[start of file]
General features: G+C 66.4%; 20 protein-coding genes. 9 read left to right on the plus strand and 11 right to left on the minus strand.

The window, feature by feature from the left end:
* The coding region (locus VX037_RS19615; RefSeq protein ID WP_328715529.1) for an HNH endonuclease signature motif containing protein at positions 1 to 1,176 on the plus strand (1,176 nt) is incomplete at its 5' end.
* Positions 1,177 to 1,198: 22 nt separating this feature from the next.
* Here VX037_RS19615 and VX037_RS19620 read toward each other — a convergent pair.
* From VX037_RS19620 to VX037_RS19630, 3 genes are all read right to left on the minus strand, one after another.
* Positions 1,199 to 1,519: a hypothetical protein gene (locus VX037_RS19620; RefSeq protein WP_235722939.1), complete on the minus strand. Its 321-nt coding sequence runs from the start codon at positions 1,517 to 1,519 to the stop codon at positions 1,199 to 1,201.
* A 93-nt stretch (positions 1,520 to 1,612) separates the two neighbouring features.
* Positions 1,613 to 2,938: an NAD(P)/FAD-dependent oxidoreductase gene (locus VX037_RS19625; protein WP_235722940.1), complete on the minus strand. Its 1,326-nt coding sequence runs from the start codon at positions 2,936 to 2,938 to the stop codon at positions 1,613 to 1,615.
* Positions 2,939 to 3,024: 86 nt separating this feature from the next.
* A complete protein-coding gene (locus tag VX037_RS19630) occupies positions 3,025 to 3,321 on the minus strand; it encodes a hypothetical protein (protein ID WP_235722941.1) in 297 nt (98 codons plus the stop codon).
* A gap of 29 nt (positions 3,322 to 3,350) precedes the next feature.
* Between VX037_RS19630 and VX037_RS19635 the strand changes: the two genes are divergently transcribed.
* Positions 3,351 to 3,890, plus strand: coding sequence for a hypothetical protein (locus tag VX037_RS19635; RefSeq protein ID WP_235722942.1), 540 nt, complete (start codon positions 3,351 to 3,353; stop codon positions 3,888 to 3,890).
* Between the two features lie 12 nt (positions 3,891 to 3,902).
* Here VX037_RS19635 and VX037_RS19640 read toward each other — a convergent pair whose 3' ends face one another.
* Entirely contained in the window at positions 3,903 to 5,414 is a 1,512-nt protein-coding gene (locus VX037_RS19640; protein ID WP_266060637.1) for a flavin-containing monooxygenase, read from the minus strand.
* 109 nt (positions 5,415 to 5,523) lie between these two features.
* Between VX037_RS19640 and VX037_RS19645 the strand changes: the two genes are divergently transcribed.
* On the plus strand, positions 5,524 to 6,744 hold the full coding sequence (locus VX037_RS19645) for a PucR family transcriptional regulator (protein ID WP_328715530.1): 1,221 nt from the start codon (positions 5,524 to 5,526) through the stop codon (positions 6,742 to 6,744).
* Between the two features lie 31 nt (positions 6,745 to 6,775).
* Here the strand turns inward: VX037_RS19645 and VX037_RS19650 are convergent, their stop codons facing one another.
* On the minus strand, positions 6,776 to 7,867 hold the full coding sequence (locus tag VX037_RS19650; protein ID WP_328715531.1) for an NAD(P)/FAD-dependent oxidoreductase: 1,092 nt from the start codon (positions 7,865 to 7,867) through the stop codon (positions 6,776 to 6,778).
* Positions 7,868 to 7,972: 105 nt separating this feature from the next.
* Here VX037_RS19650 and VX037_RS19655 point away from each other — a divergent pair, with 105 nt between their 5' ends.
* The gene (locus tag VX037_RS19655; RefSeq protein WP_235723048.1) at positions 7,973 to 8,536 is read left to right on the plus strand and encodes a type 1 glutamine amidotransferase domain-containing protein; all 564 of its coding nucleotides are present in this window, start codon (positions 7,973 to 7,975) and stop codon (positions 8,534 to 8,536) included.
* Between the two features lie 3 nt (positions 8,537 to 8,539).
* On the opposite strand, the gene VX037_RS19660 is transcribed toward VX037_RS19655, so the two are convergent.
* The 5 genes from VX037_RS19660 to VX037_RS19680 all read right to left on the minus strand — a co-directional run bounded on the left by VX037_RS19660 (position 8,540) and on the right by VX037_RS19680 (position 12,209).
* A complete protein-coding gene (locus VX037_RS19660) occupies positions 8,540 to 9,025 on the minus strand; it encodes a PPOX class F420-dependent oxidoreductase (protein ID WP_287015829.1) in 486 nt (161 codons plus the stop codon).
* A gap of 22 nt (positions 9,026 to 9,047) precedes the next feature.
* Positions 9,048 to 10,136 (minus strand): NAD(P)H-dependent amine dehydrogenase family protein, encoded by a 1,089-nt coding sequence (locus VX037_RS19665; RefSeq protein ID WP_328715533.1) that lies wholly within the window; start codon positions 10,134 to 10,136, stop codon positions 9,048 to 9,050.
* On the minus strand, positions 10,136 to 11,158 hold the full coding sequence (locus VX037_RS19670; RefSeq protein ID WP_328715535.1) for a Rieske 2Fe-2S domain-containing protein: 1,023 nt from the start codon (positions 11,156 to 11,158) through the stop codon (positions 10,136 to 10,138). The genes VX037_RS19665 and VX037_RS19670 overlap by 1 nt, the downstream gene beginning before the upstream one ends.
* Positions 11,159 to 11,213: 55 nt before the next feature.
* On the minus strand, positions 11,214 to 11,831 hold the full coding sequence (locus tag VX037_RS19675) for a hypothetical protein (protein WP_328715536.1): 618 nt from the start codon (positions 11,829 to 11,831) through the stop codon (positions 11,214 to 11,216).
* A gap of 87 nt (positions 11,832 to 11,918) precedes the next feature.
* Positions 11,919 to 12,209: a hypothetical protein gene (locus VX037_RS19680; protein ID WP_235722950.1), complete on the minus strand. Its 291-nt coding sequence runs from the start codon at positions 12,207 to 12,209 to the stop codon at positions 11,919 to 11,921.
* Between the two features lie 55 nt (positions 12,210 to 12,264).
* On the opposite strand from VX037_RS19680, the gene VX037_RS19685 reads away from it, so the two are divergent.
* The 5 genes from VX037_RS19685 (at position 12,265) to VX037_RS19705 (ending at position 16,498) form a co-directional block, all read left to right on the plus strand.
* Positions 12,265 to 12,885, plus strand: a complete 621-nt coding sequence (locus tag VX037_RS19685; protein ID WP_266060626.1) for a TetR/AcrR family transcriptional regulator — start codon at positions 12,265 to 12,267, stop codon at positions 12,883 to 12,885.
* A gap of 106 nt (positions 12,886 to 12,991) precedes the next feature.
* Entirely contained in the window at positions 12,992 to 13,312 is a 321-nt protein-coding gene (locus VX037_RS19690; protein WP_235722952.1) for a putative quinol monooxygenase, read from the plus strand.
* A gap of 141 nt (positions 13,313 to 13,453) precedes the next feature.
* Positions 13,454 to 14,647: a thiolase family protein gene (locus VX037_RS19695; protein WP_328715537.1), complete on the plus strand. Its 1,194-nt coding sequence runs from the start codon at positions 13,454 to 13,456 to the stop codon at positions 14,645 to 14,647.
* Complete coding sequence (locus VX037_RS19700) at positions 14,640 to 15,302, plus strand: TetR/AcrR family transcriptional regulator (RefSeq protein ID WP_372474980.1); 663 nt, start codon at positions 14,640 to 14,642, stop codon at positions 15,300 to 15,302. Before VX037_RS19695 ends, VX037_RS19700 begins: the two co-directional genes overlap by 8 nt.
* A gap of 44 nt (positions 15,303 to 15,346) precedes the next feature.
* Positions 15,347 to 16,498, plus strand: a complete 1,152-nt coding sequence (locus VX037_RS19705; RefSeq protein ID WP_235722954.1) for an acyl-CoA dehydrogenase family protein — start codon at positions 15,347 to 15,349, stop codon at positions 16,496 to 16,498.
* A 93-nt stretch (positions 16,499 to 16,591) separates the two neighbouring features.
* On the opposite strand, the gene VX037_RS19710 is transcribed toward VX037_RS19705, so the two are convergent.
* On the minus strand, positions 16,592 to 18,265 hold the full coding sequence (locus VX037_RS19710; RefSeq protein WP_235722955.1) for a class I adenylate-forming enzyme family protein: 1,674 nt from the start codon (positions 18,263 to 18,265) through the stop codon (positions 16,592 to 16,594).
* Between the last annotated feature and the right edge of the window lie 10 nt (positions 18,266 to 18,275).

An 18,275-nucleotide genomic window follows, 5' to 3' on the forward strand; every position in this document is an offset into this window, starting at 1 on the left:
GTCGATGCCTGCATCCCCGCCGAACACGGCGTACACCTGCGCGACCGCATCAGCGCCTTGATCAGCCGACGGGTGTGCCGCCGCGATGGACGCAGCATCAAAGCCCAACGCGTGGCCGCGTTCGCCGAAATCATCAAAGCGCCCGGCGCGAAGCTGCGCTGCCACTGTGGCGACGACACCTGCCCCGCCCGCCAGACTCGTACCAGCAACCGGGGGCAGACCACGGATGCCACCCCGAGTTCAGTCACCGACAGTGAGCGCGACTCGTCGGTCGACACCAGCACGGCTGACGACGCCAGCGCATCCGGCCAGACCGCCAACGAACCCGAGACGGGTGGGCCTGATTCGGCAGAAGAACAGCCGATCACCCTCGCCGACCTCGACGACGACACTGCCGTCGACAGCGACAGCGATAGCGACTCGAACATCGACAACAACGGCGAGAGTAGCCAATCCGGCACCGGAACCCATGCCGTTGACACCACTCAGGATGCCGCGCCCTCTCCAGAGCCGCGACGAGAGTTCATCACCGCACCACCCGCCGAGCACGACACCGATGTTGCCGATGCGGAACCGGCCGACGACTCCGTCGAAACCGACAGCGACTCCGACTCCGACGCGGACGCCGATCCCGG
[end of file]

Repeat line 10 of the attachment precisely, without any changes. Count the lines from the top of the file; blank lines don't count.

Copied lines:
* Positions 2,939 to 3,024: 86 nt separating this feature from the next.